What is a Healthy Diet?

So what is a healthy diet? That’s a really good question. I think a lot of us probably don’t really know what a healthy diet is. I’ve lost count of the amount of people who’ve come to me and said, “Look, my GP suggested that I just need a healthy diet and exercise, and my cholesterol or my blood pressure will come back to normal.” In this video, what I’m going to do is talk about, what is a healthy diet and open up a discussion about this.

My name is Leonie Satori. I’m a herbalist and naturopath with a clinic in Lismore, New South Wales. It’s my passion, working with people to help them to reach their health goals. And a large part of that is looking at food and nutrition, and understanding what a healthy diet is. It isn’t about having the one single template for everyone. It’s not about having everyone on a vegan diet or a paleo diet or a raw food diet or whatever the latest fad or trend is. It’s about finding what is suitable for that individual and how do we go about doing that?

The first thing that we would look at is that we would rule out all of the obvious stuff. So we’d look at ruling out highly processed foods, such as takeaway fast food, burgers, fries, overly sugary foods, biscuits, cakes, lollies, soft drinks, and anything that’s like a pastry or pies that are takeaway fast food, any processed foods. So that’s the first obvious thing. That’s really where we’d start, but then we’d also look at, does the individual have any allergies or food sensitivities that we’re aware of? That would be the first step and that would be a guideline to help us to identify, okay, what is a healthy diet for this person?

The next thing we would look at is the person’s health history, their current health condition, and also their age. So someone who, say for example, is in their sixties, who has rheumatoid arthritis, the ideal diet for them would not be the same as someone who, perhaps an infant, they would have different nutritional requirements. Another consideration is the body’s ability to actually digest and assimilate, so looking at the ability of an individual to digest and absorb. How good is their digestive system working? How well are they processing those nutrients? So that’s another consideration.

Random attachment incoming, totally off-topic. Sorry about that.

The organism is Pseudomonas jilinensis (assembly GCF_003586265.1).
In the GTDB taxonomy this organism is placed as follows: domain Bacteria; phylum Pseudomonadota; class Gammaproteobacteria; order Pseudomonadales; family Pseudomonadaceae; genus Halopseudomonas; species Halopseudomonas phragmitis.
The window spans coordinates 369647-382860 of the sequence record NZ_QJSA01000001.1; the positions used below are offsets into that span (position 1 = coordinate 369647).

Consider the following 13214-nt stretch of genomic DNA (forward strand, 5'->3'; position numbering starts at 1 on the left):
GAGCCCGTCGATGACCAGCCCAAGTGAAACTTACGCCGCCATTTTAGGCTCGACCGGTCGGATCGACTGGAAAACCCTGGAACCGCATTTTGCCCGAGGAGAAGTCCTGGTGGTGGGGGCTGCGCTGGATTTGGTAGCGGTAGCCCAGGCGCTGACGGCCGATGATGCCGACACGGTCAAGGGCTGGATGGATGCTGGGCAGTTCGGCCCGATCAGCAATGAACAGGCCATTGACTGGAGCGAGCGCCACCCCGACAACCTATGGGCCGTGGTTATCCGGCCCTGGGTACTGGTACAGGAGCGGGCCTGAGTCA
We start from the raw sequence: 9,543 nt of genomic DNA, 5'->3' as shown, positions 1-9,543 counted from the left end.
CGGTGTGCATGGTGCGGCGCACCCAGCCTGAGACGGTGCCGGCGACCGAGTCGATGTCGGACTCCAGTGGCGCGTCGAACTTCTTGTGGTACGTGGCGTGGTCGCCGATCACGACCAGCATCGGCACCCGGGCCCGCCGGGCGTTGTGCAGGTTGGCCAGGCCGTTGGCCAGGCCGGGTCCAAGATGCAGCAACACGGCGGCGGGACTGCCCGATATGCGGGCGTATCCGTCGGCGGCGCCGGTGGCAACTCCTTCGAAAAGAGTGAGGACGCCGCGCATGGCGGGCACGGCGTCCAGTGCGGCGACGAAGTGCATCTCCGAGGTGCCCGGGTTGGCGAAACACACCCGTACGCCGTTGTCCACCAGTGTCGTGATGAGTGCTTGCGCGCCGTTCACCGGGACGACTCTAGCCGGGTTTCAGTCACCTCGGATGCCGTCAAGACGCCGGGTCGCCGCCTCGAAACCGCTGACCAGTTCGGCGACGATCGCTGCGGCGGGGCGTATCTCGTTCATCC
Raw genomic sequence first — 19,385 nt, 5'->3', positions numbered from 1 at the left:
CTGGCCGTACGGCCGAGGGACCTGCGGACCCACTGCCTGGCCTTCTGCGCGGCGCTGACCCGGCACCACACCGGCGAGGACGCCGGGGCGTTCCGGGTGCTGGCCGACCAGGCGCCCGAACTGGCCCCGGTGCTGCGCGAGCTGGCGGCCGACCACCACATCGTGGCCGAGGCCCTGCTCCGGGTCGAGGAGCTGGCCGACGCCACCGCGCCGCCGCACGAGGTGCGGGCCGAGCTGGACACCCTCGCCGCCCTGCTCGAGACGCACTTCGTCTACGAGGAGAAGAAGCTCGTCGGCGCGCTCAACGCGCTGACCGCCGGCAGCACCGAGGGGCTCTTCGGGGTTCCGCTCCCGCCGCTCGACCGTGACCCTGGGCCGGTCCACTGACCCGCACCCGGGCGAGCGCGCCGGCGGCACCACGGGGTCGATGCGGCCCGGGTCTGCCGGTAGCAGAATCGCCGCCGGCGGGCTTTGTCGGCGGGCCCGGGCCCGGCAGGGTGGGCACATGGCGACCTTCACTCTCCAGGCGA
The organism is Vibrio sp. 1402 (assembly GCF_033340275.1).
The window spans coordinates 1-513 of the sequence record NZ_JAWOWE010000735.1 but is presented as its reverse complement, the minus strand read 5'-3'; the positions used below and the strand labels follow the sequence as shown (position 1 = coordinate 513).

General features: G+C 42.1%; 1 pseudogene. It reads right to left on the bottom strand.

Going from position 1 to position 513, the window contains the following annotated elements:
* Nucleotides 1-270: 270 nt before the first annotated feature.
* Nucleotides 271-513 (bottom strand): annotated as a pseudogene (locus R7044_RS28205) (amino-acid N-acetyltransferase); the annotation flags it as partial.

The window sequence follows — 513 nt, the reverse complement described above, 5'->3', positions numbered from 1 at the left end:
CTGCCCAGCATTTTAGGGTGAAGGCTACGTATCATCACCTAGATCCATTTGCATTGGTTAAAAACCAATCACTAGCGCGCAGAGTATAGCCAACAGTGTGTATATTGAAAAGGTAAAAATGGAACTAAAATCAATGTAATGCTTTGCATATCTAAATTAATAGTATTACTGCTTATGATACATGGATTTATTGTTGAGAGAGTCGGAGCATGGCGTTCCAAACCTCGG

The other thing is that we would also look at the season. So we’d look at eating seasonal produce in the sense that you’d be consuming more food that is grown locally, that is grown in the particular climate that you’re living in, but also you would be eating according to the seasons. So, say for example, in summer, you’d be eating perhaps more raw food or more salads. And then in winter, you’d be eating more grounding, nourishing, warming foods.

So the other consideration, of course, is looking at an individual’s physical activity. So someone who has been sedentary for a long period of time or someone who is quite physically active will obviously have different nutritional requirements, these two types of people. So when we come back to looking at what is a healthy diet, it comes back to understanding the individual and understanding that particular person’s needs nutritionally at that time in their life. And that’s going to be different to their nutritional needs perhaps 20 or 30 years prior to that.

So perhaps this doesn’t answer the question of what is a healthy diet, but it gives us a better understanding that using a diet template for everyone and considering what is a healthy diet for a population is incorrect. And there needs to be greater awareness that not all healthy foods, will be healthy for everyone.

So I would love to hear your feedback and your idea of what is a healthy diet. I look forward to discussions about what a healthy diet is. And I look forward to chatting with you again soon.


The information provided in this article is for information purposes only and should not be taken as medical advice. We recommend you consult with a GP or other healthcare professional before taking any action based on this article. While the author uses best endeavours to provide accurate and true content, the author makes no guarantees or promises regarding the accuracy, reliability or completeness of the information presented. If you rely on any information provided in this article, you do so at your own risk.

About The Author

Leonie Satori

Naturopath and Herbalist Leonie is passionate about women’s health, especially perimenopause and all that midlife encompasses for women - anxiety, gut health and hormones. Her holistic and down-to-earth approach to well-being incorporates wisdom from traditional healing practices, including Western herbal medicine and Ayurveda plus over a decade of clinical experience. In her free time, you’ll find Leonie bush-walking, gardening and living life slowly.

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